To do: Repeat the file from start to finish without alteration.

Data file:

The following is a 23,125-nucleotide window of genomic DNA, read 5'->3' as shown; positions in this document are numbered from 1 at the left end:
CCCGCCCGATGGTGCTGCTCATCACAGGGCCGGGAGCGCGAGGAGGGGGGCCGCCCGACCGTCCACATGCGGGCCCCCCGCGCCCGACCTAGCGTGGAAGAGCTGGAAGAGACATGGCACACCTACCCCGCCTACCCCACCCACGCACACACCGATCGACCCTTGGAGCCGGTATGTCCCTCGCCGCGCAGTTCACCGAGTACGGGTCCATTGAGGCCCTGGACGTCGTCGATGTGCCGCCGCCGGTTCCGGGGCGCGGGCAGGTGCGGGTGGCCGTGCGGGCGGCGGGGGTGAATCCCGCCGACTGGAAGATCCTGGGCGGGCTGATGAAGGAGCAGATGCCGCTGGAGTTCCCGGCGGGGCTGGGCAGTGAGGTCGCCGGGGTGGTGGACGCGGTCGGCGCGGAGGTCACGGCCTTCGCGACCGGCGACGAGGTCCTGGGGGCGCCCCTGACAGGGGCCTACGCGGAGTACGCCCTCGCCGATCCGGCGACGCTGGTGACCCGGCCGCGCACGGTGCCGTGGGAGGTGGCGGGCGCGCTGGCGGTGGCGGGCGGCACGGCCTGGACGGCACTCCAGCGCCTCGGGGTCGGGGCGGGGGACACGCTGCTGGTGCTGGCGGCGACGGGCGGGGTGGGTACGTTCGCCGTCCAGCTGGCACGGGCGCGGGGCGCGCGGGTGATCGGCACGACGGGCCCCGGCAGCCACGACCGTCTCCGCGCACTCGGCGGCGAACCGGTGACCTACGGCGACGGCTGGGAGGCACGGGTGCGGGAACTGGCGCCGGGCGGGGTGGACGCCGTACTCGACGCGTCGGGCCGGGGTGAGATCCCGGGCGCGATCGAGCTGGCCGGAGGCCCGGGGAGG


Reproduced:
The following is a 23,125-nucleotide window of genomic DNA, read 5'->3' as shown; positions in this document are numbered from 1 at the left end:
CCCGCCCGATGGTGCTGCTCATCACAGGGCCGGGAGCGCGAGGAGGGGGGCCGCCCGACCGTCCACATGCGGGCCCCCCGCGCCCGACCTAGCGTGGAAGAGCTGGAAGAGACATGGCACACCTACCCCGCCTACCCCACCCACGCACACACCGATCGACCCTTGGAGCCGGTATGTCCCTCGCCGCGCAGTTCACCGAGTACGGGTCCATTGAGGCCCTGGACGTCGTCGATGTGCCGCCGCCGGTTCCGGGGCGCGGGCAGGTGCGGGTGGCCGTGCGGGCGGCGGGGGTGAATCCCGCCGACTGGAAGATCCTGGGCGGGCTGATGAAGGAGCAGATGCCGCTGGAGTTCCCGGCGGGGCTGGGCAGTGAGGTCGCCGGGGTGGTGGACGCGGTCGGCGCGGAGGTCACGGCCTTCGCGACCGGCGACGAGGTCCTGGGGGCGCCCCTGACAGGGGCCTACGCGGAGTACGCCCTCGCCGATCCGGCGACGCTGGTGACCCGGCCGCGCACGGTGCCGTGGGAGGTGGCGGGCGCGCTGGCGGTGGCGGGCGGCACGGCCTGGACGGCACTCCAGCGCCTCGGGGTCGGGGCGGGGGACACGCTGCTGGTGCTGGCGGCGACGGGCGGGGTGGGTACGTTCGCCGTCCAGCTGGCACGGGCGCGGGGCGCGCGGGTGATCGGCACGACGGGCCCCGGCAGCCACGACCGTCTCCGCGCACTCGGCGGCGAACCGGTGACCTACGGCGACGGCTGGGAGGCACGGGTGCGGGAACTGGCGCCGGGCGGGGTGGACGCCGTACTCGACGCGTCGGGCCGGGGTGAGATCCCGGGCGCGATCGAGCTGGCCGGAGGCCCGGGGAGG